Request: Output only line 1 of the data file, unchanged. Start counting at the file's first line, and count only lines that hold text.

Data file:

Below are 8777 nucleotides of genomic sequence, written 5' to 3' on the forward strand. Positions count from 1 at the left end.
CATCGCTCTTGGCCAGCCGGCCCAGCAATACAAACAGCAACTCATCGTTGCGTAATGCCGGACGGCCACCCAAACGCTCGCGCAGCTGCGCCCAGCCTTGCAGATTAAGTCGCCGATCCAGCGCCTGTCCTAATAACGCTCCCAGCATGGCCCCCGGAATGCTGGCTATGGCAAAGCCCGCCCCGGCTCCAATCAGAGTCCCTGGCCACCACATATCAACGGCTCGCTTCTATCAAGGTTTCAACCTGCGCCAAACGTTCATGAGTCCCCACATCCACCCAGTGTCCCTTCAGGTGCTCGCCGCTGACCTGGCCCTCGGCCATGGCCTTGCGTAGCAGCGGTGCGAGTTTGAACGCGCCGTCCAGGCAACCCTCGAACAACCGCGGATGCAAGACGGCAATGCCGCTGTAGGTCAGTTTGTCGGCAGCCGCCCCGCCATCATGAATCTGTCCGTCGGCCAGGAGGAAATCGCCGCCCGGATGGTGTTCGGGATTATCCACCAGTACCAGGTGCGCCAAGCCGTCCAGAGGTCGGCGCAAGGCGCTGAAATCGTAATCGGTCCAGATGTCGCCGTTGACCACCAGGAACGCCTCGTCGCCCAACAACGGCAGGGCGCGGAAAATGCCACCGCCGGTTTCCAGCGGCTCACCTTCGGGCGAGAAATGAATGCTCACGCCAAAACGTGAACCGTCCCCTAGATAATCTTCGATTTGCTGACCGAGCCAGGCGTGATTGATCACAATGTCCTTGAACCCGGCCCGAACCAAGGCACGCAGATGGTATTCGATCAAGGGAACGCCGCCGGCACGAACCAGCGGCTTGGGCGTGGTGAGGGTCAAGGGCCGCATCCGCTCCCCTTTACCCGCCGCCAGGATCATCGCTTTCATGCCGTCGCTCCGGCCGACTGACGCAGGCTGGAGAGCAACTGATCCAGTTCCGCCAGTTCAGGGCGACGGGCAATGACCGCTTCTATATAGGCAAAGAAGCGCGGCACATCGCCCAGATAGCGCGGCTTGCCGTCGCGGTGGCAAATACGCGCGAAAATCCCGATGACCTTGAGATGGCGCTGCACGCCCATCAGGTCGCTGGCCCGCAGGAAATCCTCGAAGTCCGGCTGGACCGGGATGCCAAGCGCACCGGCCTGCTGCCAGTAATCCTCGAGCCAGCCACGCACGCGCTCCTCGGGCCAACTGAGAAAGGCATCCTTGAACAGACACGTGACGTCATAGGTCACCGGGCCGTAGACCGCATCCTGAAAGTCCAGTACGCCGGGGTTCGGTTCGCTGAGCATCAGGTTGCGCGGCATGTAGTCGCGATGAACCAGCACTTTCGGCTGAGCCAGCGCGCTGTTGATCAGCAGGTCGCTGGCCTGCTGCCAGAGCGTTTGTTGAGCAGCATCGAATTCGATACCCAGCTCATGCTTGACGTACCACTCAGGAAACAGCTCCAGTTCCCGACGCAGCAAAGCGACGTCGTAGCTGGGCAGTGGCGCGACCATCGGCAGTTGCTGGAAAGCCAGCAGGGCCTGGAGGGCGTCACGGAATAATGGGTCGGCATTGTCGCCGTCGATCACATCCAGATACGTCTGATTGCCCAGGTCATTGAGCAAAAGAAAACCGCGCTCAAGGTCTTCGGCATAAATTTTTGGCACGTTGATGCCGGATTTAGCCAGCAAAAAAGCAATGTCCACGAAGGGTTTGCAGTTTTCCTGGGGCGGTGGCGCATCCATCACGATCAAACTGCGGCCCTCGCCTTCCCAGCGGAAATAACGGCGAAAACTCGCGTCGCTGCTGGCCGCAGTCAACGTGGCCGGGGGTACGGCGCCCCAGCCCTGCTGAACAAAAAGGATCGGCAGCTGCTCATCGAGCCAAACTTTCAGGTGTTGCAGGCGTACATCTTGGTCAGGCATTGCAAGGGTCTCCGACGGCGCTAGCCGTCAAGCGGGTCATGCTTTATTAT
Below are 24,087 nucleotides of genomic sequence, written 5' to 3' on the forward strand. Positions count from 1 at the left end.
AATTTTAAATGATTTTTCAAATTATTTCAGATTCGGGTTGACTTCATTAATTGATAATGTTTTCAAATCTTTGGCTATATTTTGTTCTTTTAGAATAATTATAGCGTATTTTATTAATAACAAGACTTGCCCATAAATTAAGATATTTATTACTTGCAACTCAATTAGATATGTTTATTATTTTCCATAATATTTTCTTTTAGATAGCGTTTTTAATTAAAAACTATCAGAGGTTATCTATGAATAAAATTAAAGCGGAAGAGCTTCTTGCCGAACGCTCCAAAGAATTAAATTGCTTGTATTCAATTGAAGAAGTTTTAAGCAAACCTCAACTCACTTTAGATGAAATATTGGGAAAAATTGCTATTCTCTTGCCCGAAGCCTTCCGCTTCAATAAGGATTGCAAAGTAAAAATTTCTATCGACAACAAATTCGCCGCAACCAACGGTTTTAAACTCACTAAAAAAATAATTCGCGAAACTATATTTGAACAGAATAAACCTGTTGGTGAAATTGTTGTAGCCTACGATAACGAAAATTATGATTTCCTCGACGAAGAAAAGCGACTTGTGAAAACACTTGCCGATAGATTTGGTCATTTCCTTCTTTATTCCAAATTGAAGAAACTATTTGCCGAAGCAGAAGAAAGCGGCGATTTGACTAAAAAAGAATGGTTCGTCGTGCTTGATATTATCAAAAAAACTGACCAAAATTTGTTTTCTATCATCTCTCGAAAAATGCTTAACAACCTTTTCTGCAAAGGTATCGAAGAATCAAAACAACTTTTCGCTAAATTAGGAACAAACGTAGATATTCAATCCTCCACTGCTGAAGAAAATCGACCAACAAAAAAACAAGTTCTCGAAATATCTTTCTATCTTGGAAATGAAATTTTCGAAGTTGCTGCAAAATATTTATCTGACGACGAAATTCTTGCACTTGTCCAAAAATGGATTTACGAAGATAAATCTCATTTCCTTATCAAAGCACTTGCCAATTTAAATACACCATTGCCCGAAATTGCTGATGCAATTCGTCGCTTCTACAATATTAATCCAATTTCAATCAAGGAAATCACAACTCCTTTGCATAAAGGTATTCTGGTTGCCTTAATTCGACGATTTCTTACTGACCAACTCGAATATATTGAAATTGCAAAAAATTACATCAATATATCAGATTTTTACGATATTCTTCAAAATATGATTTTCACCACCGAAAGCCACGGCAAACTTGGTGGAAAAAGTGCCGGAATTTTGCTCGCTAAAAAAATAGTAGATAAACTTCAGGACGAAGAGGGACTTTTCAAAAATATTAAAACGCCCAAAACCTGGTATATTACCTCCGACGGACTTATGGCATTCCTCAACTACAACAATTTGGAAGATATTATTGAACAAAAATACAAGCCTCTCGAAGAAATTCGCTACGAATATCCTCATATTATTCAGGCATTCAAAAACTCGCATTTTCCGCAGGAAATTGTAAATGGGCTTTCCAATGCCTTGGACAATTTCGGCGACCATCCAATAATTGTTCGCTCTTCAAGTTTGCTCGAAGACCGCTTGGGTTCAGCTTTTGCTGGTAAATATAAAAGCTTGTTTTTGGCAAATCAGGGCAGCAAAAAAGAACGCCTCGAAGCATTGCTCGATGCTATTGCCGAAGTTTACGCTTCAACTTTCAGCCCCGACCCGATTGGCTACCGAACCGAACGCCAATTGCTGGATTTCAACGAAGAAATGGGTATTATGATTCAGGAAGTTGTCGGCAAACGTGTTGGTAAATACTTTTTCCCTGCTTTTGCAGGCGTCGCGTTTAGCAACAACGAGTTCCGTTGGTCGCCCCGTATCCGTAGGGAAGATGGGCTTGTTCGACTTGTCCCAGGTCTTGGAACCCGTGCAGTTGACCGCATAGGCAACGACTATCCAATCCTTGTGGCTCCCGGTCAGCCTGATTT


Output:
Below are 8777 nucleotides of genomic sequence, written 5' to 3' on the forward strand. Positions count from 1 at the left end.